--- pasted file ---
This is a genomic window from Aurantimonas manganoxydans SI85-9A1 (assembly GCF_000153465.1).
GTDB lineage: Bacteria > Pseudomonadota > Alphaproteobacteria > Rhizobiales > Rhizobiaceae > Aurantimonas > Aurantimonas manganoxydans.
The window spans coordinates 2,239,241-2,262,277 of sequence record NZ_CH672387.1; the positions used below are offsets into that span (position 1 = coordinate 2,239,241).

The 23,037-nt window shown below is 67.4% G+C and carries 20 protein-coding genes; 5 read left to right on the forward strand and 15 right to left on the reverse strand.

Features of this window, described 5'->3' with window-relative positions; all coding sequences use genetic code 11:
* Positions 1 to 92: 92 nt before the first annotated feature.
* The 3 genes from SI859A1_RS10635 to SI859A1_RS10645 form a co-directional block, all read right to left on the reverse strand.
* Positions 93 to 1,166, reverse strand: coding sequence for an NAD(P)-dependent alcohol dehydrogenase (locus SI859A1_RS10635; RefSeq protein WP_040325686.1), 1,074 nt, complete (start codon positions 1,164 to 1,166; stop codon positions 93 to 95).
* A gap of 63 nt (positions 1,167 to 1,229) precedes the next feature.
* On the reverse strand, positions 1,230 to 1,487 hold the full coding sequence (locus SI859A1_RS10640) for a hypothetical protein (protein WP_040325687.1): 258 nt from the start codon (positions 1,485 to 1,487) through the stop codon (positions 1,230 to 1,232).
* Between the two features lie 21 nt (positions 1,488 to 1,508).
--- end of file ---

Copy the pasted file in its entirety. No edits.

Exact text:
This is a genomic window from Aurantimonas manganoxydans SI85-9A1 (assembly GCF_000153465.1).
GTDB lineage: Bacteria > Pseudomonadota > Alphaproteobacteria > Rhizobiales > Rhizobiaceae > Aurantimonas > Aurantimonas manganoxydans.
The window spans coordinates 2,239,241-2,262,277 of sequence record NZ_CH672387.1; the positions used below are offsets into that span (position 1 = coordinate 2,239,241).

The 23,037-nt window shown below is 67.4% G+C and carries 20 protein-coding genes; 5 read left to right on the forward strand and 15 right to left on the reverse strand.

Features of this window, described 5'->3' with window-relative positions; all coding sequences use genetic code 11:
* Positions 1 to 92: 92 nt before the first annotated feature.
* The 3 genes from SI859A1_RS10635 to SI859A1_RS10645 form a co-directional block, all read right to left on the reverse strand.
* Positions 93 to 1,166, reverse strand: coding sequence for an NAD(P)-dependent alcohol dehydrogenase (locus SI859A1_RS10635; RefSeq protein WP_040325686.1), 1,074 nt, complete (start codon positions 1,164 to 1,166; stop codon positions 93 to 95).
* A gap of 63 nt (positions 1,167 to 1,229) precedes the next feature.
* On the reverse strand, positions 1,230 to 1,487 hold the full coding sequence (locus SI859A1_RS10640) for a hypothetical protein (protein WP_040325687.1): 258 nt from the start codon (positions 1,485 to 1,487) through the stop codon (positions 1,230 to 1,232).
* Between the two features lie 21 nt (positions 1,488 to 1,508).